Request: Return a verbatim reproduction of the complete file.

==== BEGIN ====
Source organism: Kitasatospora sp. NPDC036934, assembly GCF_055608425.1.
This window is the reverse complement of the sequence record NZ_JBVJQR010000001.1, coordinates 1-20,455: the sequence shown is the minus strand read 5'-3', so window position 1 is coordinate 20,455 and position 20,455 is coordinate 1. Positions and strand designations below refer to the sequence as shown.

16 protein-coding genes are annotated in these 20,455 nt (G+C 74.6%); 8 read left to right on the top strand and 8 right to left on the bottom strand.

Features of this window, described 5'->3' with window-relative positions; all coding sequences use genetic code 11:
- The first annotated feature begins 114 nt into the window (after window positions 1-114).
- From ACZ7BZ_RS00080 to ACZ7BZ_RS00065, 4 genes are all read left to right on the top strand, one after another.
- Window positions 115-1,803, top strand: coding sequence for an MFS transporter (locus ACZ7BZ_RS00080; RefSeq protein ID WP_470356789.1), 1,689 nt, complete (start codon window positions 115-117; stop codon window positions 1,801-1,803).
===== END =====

Source organism: Kitasatospora sp. NPDC036934, assembly GCF_055608425.1.
This window is the reverse complement of the sequence record NZ_JBVJQR010000001.1, coordinates 1-20,455: the sequence shown is the minus strand read 5'-3', so window position 1 is coordinate 20,455 and position 20,455 is coordinate 1. Positions and strand designations below refer to the sequence as shown.

16 protein-coding genes are annotated in these 20,455 nt (G+C 74.6%); 8 read left to right on the top strand and 8 right to left on the bottom strand.

Features of this window, described 5'->3' with window-relative positions; all coding sequences use genetic code 11:
- The first annotated feature begins 114 nt into the window (after window positions 1-114).
- From ACZ7BZ_RS00080 to ACZ7BZ_RS00065, 4 genes are all read left to right on the top strand, one after another.
- Window positions 115-1,803, top strand: coding sequence for an MFS transporter (locus ACZ7BZ_RS00080; RefSeq protein ID WP_470356789.1), 1,689 nt, complete (start codon window positions 115-117; stop codon window positions 1,801-1,803).